Review: "The Sea of Trees," Matthew McConaughey's journey confronting death

Some find it easy to dismiss, but it could be one of the emotional films you see this year.



When The Sea of Trees debuted at the Cannes Film Festival, critics drowned out the dialogue with laughs and jeers. Boos are common at Cannes, but the ones for this film echoed long after its premiere. Playing in only 101 theaters nationwide — including two here in Indiana — the film is slowly dying, making less money every day and racking up negative reactions. It currently has a single-digit score on Rotten Tomatoes. Let’s hope this review bumps it up a bit.

First, director Gus Van Sant is no stranger to death. Like his fly-on-the-wall look at the Columbine killings (Elephant) or his fictional meditation on Kurt Cobain’s suicide (Last Days), The Sea of Trees is a morbid fantasy with firm roots in reality.

Matthew McConaughey stars as Arthur Brennan, a depressed science professor who sets off to Japan’s Aokigahara Forest, which is synonymous with suicide. (About 100 bodies turn up in the woods every year.) Arthur’s suicide attempt is interrupted when he sees a Japanese businessman (Ken Watanabe) stumbling through the forest, leaving a trail of blood behind him.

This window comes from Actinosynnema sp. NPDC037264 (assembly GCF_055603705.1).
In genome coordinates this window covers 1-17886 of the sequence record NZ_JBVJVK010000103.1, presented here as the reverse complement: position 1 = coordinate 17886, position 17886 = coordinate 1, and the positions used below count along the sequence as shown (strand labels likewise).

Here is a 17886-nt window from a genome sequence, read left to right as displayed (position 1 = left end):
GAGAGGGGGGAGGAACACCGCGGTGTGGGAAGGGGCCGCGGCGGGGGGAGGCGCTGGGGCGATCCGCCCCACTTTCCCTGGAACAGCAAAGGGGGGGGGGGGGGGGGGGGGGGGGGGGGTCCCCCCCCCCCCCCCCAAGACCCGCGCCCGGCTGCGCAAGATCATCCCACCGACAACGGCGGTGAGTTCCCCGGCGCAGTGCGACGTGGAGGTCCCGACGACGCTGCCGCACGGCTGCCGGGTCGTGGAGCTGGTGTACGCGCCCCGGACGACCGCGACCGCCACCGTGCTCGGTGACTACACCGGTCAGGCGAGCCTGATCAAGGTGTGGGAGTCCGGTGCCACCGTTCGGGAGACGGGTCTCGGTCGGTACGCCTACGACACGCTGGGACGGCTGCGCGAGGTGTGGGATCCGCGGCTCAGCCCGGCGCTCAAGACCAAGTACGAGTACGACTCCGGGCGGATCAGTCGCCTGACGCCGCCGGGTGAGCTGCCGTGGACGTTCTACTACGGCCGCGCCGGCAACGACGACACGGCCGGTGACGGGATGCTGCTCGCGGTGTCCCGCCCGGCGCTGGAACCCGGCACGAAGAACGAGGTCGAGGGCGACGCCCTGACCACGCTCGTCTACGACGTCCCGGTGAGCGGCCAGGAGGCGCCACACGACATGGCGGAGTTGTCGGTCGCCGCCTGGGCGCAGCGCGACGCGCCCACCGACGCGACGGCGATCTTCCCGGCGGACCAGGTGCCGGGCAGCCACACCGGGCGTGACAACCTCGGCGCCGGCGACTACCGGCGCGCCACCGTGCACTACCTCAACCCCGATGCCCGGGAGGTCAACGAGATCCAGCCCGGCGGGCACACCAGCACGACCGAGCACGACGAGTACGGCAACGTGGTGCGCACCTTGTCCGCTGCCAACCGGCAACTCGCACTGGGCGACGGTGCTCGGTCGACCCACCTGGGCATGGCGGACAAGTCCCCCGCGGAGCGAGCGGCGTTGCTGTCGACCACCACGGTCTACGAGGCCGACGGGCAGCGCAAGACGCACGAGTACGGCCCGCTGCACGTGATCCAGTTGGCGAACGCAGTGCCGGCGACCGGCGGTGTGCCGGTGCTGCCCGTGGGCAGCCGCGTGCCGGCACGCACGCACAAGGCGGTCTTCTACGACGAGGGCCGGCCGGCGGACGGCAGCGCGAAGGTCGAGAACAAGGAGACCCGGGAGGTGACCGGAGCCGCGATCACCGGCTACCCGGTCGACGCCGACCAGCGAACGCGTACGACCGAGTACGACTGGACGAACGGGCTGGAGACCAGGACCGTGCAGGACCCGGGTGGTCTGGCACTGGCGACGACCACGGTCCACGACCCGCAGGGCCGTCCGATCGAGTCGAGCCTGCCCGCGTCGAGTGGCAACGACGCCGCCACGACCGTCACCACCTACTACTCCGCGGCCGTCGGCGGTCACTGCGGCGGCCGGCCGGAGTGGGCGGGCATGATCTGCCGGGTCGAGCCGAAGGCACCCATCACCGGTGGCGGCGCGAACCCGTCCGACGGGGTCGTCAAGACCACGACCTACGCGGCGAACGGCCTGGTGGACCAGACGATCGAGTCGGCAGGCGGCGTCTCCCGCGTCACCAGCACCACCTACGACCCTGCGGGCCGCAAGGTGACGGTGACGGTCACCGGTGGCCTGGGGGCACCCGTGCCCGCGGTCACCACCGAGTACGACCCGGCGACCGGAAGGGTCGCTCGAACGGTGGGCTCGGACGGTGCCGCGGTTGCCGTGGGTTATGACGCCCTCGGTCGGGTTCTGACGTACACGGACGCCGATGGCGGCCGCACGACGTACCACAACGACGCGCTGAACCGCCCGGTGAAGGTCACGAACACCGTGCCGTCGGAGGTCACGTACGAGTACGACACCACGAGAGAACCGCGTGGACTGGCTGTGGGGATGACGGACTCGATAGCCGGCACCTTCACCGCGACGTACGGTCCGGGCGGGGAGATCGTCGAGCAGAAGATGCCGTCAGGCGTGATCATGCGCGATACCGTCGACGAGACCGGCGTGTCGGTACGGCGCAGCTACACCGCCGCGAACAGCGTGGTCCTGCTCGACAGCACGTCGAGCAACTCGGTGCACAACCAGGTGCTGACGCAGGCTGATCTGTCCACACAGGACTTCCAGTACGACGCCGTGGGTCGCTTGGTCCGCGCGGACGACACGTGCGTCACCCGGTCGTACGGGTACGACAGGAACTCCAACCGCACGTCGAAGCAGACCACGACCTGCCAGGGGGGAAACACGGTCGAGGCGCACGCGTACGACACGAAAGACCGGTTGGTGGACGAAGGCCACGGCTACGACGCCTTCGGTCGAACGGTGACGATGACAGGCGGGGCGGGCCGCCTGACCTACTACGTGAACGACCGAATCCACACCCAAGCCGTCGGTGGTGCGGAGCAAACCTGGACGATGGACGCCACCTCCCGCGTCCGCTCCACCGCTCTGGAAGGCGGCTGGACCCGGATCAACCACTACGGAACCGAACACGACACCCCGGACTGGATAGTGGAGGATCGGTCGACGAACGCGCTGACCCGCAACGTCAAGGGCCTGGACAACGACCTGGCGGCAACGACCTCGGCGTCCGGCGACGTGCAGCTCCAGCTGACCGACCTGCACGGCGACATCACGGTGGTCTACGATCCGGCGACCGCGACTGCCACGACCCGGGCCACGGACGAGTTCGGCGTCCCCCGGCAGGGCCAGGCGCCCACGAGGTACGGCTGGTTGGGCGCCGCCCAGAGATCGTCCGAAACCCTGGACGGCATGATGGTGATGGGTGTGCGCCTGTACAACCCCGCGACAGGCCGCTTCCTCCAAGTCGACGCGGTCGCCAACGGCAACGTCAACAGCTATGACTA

As he tries to lead Takumi back to safety, the mysterious man digs into Arthur’s past, slowly uncovering the source of his sorrow. We learn that the brunt of it comes from his wife, Joan (Naomi Watts), who can’t wash down her resentment toward him, no matter how much she drinks. Long after his affair with a colleague, the cloud over their life grows darker when she is diagnosed with a brain tumor.

As the film hops back and forth between the forest and Arthur’s home, it feels surreal — like the dreamy flash of the past that people experience before death. The lush scenery is a glimpse of otherworldly heaven amid the pain of ordinary life. With the help of cinematographer Kasper Tuxen, Van Sant creates a hypnotically calm atmosphere in the forest — a striking contrast to the storm surrounding Arthur and Joan’s marriage.

Arthur’s trip through the woods — and his past — leads to majestic, mystical territory. As the film moves away from domestic drama and explores spiritual ground, it becomes breathtakingly larger than life. Screenwriter Chris Sparling finds a delicate balance between quiet, intimate human drama and an epic, ethereal journey.

The film’s spiritual “twists” may feel sappy at first, but it earns those sentimental moments. McConaughey’s tender, poignant performance anchors the film, grounding it in emotional reality whenever it seems like it’s about to go off the rails. The story veers into some bold, outlandish directions, but he makes you believe in it every step of the way.

This is an easy movie to dismiss. Most critics are calling it corny, dull, depressing, etc. But if you look past the surface, dig deeper and trust its mysterious, supernatural mission, it could make for one of the most emotional experiences you’ll have at the movies this year. 

Now Showing at AMC Showplace Kokomo 12 and AMC Showplace Muncie 12; Also available on Amazon Video, Google Play, iTunes, Vudu and YouTube 


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